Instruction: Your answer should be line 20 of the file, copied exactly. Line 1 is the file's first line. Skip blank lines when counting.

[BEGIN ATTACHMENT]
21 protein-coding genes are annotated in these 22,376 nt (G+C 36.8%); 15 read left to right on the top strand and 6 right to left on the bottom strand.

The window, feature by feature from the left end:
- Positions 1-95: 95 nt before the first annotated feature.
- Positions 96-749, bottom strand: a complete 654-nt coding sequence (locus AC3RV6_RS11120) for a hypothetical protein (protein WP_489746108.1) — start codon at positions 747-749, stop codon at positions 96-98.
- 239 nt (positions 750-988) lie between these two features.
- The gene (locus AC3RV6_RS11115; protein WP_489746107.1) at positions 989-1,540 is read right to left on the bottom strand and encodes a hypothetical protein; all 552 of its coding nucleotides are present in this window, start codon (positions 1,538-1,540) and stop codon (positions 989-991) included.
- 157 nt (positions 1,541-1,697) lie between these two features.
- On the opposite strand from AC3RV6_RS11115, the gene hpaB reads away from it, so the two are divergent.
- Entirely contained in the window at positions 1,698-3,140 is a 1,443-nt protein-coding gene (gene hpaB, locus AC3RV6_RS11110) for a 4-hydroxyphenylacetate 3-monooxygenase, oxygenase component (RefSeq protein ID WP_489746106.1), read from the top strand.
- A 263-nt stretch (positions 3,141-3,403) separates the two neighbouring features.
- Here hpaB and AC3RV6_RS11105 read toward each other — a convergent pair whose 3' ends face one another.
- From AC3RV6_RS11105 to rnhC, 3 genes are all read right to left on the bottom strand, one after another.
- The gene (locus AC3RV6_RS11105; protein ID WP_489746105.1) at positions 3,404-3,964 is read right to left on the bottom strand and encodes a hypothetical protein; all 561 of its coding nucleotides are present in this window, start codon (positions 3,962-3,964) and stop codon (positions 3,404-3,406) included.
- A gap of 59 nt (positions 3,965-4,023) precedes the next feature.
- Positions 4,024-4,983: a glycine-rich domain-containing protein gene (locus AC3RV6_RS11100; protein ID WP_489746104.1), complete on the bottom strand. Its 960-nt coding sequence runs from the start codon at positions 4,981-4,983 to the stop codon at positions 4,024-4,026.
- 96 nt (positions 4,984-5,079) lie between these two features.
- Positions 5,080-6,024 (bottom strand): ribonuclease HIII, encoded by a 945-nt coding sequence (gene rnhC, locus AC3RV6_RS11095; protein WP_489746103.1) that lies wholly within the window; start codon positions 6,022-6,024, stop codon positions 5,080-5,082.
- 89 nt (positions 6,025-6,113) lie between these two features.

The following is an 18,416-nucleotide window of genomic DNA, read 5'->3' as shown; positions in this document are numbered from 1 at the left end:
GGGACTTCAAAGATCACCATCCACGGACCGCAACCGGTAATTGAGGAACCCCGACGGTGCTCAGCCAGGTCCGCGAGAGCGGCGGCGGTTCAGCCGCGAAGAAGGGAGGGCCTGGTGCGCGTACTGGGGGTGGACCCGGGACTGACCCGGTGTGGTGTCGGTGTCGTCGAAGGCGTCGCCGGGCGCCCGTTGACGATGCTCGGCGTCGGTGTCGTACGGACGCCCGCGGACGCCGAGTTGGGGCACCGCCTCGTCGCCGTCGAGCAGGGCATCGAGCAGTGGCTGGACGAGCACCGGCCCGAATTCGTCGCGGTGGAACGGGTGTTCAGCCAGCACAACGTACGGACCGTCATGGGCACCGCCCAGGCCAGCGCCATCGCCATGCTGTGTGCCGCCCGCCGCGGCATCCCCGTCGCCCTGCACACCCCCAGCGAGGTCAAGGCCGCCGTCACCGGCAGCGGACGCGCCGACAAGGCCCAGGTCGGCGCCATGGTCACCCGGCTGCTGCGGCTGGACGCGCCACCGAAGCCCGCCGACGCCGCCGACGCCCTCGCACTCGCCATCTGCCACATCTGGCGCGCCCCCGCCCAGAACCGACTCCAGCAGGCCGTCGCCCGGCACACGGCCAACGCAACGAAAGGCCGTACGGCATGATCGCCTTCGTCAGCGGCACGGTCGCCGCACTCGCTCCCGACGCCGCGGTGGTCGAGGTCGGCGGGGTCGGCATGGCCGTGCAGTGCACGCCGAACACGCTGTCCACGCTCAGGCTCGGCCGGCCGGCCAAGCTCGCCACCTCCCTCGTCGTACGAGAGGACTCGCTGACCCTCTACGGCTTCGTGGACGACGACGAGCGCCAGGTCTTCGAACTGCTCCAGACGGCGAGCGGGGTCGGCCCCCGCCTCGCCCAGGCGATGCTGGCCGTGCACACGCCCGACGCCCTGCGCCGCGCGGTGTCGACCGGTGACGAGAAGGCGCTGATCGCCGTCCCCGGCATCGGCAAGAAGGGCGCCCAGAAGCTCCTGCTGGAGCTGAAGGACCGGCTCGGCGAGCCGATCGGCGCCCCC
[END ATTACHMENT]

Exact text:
GGGACTTCAAAGATCACCATCCACGGACCGCAACCGGTAATTGAGGAACCCCGACGGTGCTCAGCCAGGTCCGCGAGAGCGGCGGCGGTTCAGCCGCGAAGAAGGGAGGGCCTGGTGCGCGTACTGGGGGTGGACCCGGGACTGACCCGGTGTGGTGTCGGTGTCGTCGAAGGCGTCGCCGGGCGCCCGTTGACGATGCTCGGCGTCGGTGTCGTACGGACGCCCGCGGACGCCGAGTTGGGGCACCGCCTCGTCGCCGTCGAGCAGGGCATCGAGCAGTGGCTGGACGAGCACCGGCCCGAATTCGTCGCGGTGGAACGGGTGTTCAGCCAGCACAACGTACGGACCGTCATGGGCACCGCCCAGGCCAGCGCCATCGCCATGCTGTGTGCCGCCCGCCGCGGCATCCCCGTCGCCCTGCACACCCCCAGCGAGGTCAAGGCCGCCGTCACCGGCAGCGGACGCGCCGACAAGGCCCAGGTCGGCGCCATGGTCACCCGGCTGCTGCGGCTGGACGCGCCACCGAAGCCCGCCGACGCCGCCGACGCCCTCGCACTCGCCATCTGCCACATCTGGCGCGCCCCCGCCCAGAACCGACTCCAGCAGGCCGTCGCCCGGCACACGGCCAACGCAACGAAAGGCCGTACGGCATGATCGCCTTCGTCAGCGGCACGGTCGCCGCACTCGCTCCCGACGCCGCGGTGGTCGAGGTCGGCGGGGTCGGCATGGCCGTGCAGTGCACGCCGAACACGCTGTCCACGCTCAGGCTCGGCCGGCCGGCCAAGCTCGCCACCTCCCTCGTCGTACGAGAGGACTCGCTGACCCTCTACGGCTTCGTGGACGACGACGAGCGCCAGGTCTTCGAACTGCTCCAGACGGCGAGCGGGGTCGGCCCCCGCCTCGCCCAGGCGATGCTGGCCGTGCACACGCCCGACGCCCTGCGCCGCGCGGTGTCGACCGGTGACGAGAAGGCGCTGATCGCCGTCCCCGGCATCGGCAAGAAGGGCGCCCAGAAGCTCCTGCTGGAGCTGAAGGACCGGCTCGGCGAGCCGATCGGCGCCCCC